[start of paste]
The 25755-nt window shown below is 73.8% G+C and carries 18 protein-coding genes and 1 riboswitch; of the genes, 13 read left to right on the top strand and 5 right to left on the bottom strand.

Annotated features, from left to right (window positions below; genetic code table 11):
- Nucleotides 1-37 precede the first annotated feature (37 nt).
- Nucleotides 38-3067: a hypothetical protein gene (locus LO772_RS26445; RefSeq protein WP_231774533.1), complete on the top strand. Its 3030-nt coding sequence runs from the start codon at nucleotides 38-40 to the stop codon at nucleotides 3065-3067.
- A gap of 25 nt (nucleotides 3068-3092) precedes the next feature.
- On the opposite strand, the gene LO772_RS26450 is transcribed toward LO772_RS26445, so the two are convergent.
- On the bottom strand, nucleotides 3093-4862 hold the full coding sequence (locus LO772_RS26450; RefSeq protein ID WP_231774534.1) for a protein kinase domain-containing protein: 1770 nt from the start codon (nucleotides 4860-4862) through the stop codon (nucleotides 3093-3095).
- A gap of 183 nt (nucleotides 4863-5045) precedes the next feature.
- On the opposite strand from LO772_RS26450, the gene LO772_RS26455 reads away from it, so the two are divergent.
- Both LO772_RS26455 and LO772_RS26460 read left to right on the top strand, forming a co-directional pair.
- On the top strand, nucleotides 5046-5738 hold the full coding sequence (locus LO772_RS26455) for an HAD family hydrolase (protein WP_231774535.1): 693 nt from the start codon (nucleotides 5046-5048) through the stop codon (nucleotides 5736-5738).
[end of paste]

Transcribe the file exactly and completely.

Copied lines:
The 25755-nt window shown below is 73.8% G+C and carries 18 protein-coding genes and 1 riboswitch; of the genes, 13 read left to right on the top strand and 5 right to left on the bottom strand.

Annotated features, from left to right (window positions below; genetic code table 11):
- Nucleotides 1-37 precede the first annotated feature (37 nt).
- Nucleotides 38-3067: a hypothetical protein gene (locus LO772_RS26445; RefSeq protein WP_231774533.1), complete on the top strand. Its 3030-nt coding sequence runs from the start codon at nucleotides 38-40 to the stop codon at nucleotides 3065-3067.
- A gap of 25 nt (nucleotides 3068-3092) precedes the next feature.
- On the opposite strand, the gene LO772_RS26450 is transcribed toward LO772_RS26445, so the two are convergent.
- On the bottom strand, nucleotides 3093-4862 hold the full coding sequence (locus LO772_RS26450; RefSeq protein ID WP_231774534.1) for a protein kinase domain-containing protein: 1770 nt from the start codon (nucleotides 4860-4862) through the stop codon (nucleotides 3093-3095).
- A gap of 183 nt (nucleotides 4863-5045) precedes the next feature.
- On the opposite strand from LO772_RS26450, the gene LO772_RS26455 reads away from it, so the two are divergent.
- Both LO772_RS26455 and LO772_RS26460 read left to right on the top strand, forming a co-directional pair.
- On the top strand, nucleotides 5046-5738 hold the full coding sequence (locus LO772_RS26455) for an HAD family hydrolase (protein WP_231774535.1): 693 nt from the start codon (nucleotides 5046-5048) through the stop codon (nucleotides 5736-5738).